For many avid readers, a good book is a treasured work of art, but Jeannette Lazarus has taken that concept to a whole new level.
Lazarus is using her considerable artistic talents painting still lifes and landscapes on the covers of vintage, cloth-bound books, and offering them for sale as a fundraising effort for Salisbury Public Library's Building Fund.
"They're just beautiful," said Salisbury library director Terry Kyrios. "They're $100, and we've already sold three."
Lazarus is the founder of the East Boston Artists Group, with paintings that sell from $300 to $3,000. After moving to Salisbury from East Boston when she and her husband, Peter Edwards, retired, she immediately became a volunteer at the library. She was recently elected to its Board of Trustees.
But the kind of painting Lazarus now does in her retirement is considerably different from the type that earned her a living for decades.
"My husband and I are retired from the painters' union; that's where we met," Lazarus said, and smiled. "Local 51 of Roslindale's Painters and Allied Trades Union. I was the second woman allowed to join the painters union. I worked for 20 years for M.L. McDonald of Watertown."
A major painting contractor, the company did work on many Boston landmarks over the years. Lazarus and Edwards were part of those crews.
"We gold leafed the Statehouse dome," Lazarus said. "We painted the interiors of the Wang Center and Old South Church (during renovations). We did the lounge at the Westin Hotel, and so many more."
Lazarus' painting expertise is in stylized work, such as marbleizing and other forms of faux painting. She also specializes in the rare art form known as trompe l'oeil. Literally translated, trompe l'oeil means "to fool the eye." It is a technique that began in the 17th century in Rome and depicts objects on flat surfaces in a way that gives the optical illusion of three dimensions.
Mostly self-taught, Lazarus always loved art and has painted artistically ever since she can remember, as a way to express her feelings. She fell into contract painting as a way to support her four children, she said, but in retirement, her former career has given her the financial freedom to pursue her first love.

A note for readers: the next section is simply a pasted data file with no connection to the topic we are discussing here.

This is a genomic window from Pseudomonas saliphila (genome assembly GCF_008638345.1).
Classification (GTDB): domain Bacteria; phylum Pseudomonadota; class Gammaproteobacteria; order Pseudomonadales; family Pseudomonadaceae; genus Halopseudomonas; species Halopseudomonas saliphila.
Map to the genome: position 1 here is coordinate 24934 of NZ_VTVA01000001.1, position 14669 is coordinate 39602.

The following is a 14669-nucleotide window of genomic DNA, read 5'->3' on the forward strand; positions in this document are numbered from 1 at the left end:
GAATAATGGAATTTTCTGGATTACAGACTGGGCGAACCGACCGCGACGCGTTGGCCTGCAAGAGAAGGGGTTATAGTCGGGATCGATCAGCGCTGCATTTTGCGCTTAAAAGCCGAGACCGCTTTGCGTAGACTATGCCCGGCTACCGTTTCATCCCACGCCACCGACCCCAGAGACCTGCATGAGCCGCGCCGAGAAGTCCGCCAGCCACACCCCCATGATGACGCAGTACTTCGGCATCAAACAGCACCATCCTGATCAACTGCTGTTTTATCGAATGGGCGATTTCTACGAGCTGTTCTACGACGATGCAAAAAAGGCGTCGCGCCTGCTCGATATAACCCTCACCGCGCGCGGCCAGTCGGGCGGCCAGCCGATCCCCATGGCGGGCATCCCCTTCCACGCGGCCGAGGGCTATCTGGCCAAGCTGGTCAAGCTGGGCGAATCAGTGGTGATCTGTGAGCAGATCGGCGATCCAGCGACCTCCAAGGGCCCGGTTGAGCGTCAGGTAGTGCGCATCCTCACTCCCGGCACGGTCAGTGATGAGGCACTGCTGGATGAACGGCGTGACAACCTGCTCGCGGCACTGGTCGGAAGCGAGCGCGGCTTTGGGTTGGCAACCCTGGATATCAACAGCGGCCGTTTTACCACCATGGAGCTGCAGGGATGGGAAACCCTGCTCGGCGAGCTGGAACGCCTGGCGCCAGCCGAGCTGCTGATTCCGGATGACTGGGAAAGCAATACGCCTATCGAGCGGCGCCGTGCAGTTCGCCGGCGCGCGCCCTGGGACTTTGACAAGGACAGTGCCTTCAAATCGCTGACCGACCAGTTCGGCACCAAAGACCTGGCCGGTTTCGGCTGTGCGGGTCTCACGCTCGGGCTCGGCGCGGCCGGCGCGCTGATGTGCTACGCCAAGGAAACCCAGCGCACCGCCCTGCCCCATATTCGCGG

"I'm lucky, I don't need to make a living, so I can give away my art," she said. "I'm very community-oriented. Helping the library with my work seemed natural."
Turning the covers of old books into art became part of Lazarus' way of helping the library and honoring the father of a dear friend and neighbor, Ann Campanella.
"Ann's father died and she got the job of emptying his house," Lazarus said. "He loved poetry, and she offered me his books."
After looking over the books — some of which go back to the early 1900s — Lazarus shelved those she wanted to keep and got a brainstorm on how to handle the others.
She noticed many were cloth-covered, with a texture similar to an artist's canvas. After priming the books, she realized she could paint on them.
"Nothing's safe up in my studio, everything gets painted on," she said, laughing. "My husband says he's surprised I haven't painted him when he comes up here to have a cup of coffee with me."
Lazarus said the art-covered books can aesthetically fill a needed niche in people's homes.
"You know, when you have tons of books in a bookcase, it's fun to have an art object placed here and there to brighten it up," Lazarus said.
So, out of her artist's eye came gems painted on small books currently on display at the town library. There are Salisbury landscapes, still lifes of eggs, fruit, flowers, even three rolls of toilet paper, for a whimsical piece of bathroom art.
"She's a character," Kyrios said. "And she'll do anything for the library."
For more information on the fundraiser, contact the Salisbury Public Library Monday through Thursday at 978-465-5071.